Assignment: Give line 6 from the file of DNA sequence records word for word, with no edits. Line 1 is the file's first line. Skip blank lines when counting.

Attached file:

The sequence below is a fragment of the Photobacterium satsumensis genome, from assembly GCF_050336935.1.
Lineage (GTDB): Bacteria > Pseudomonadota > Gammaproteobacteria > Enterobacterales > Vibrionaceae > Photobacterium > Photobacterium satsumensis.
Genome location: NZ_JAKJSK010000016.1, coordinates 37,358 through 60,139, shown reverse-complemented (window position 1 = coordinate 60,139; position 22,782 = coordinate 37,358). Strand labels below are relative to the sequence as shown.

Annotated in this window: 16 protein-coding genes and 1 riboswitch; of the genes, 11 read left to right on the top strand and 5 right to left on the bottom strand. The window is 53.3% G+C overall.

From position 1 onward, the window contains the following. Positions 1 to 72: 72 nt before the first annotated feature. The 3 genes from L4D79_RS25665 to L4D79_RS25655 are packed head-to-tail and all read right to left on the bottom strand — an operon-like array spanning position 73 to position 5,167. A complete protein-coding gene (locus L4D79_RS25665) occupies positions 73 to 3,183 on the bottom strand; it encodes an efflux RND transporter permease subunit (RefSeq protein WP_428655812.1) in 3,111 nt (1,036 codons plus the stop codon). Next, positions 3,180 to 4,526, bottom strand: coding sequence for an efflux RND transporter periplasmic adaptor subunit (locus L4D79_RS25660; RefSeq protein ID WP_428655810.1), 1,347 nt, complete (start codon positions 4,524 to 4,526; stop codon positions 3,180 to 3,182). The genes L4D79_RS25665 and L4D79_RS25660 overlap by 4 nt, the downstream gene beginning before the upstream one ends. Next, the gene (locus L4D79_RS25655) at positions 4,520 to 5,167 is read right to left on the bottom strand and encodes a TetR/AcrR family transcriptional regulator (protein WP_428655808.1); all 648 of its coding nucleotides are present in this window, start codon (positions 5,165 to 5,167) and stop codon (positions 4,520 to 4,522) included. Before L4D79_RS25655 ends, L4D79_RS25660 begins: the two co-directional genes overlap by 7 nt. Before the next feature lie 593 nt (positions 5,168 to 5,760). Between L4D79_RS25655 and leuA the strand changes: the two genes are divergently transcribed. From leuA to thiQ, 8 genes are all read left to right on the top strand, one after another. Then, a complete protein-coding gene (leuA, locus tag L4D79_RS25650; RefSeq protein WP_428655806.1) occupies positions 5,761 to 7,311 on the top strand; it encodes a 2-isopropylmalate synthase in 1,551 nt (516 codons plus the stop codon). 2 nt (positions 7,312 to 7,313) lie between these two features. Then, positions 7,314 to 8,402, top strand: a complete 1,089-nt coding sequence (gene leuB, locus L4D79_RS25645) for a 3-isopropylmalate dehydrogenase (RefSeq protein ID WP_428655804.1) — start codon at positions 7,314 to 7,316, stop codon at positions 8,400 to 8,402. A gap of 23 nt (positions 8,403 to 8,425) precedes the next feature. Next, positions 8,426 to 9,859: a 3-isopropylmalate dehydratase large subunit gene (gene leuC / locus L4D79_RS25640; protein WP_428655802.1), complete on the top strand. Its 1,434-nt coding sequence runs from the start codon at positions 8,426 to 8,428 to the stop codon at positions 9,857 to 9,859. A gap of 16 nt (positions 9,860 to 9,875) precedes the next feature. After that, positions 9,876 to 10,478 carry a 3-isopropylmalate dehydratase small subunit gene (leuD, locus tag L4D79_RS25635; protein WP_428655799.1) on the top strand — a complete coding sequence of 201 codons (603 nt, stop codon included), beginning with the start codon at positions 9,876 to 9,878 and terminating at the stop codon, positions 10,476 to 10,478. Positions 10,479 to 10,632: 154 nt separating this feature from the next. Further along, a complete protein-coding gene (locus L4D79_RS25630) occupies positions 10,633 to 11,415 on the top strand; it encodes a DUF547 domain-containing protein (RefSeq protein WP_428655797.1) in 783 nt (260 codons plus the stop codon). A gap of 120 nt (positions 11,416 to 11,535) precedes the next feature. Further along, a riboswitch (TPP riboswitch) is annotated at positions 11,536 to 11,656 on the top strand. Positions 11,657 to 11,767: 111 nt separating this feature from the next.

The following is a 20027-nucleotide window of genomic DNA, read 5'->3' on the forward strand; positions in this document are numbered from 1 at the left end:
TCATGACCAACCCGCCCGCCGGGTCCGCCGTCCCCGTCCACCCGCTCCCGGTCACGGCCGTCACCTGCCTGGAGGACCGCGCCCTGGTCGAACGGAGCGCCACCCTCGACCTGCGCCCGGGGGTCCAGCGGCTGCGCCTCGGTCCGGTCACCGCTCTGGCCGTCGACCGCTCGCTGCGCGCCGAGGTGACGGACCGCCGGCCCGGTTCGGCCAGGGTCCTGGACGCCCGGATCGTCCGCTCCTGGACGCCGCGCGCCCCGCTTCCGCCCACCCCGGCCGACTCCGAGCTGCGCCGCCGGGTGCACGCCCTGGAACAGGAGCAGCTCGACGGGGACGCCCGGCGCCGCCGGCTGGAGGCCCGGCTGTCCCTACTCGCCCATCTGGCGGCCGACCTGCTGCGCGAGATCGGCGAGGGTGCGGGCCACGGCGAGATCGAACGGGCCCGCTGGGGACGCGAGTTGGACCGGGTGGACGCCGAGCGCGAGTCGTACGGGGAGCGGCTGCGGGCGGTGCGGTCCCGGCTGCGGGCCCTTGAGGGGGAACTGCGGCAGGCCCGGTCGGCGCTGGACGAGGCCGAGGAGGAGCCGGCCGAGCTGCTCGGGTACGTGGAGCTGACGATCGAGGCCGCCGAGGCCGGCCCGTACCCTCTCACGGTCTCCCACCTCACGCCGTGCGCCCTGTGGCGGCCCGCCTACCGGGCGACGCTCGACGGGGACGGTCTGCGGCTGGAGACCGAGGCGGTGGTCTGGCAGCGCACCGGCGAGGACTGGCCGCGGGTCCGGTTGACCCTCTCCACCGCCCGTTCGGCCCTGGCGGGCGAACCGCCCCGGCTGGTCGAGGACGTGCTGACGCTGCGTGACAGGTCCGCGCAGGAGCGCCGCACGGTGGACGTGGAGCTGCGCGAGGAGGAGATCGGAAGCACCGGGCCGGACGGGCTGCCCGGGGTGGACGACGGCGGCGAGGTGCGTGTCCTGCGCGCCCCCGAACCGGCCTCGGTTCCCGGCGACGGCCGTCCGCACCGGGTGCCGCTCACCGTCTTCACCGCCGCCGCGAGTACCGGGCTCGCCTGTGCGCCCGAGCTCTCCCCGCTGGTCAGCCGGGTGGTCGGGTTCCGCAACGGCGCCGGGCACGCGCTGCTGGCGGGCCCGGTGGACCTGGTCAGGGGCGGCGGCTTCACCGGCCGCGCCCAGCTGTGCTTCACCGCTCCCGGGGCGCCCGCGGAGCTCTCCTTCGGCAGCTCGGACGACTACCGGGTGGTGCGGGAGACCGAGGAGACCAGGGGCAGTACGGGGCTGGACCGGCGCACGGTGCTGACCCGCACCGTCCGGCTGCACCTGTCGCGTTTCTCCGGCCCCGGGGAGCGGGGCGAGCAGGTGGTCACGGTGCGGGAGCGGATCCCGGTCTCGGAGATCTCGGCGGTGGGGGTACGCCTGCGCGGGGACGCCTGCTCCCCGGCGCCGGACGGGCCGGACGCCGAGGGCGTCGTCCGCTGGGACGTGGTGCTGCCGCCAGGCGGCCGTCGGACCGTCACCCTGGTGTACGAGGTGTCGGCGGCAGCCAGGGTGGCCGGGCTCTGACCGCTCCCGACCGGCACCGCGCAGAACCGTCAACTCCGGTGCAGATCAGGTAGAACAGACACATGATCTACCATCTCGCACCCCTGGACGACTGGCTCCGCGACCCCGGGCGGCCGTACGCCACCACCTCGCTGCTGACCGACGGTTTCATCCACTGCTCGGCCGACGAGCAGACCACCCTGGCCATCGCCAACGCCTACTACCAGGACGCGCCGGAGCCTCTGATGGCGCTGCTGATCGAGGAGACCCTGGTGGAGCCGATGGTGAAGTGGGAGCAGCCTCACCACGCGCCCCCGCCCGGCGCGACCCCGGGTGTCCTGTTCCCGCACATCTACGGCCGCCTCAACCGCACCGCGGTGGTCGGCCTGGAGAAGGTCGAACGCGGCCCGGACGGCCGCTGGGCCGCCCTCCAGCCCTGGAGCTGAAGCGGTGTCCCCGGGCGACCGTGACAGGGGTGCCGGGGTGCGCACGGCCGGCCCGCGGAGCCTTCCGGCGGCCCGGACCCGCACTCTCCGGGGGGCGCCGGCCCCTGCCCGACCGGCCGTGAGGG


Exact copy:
The following is a 20027-nucleotide window of genomic DNA, read 5'->3' on the forward strand; positions in this document are numbered from 1 at the left end: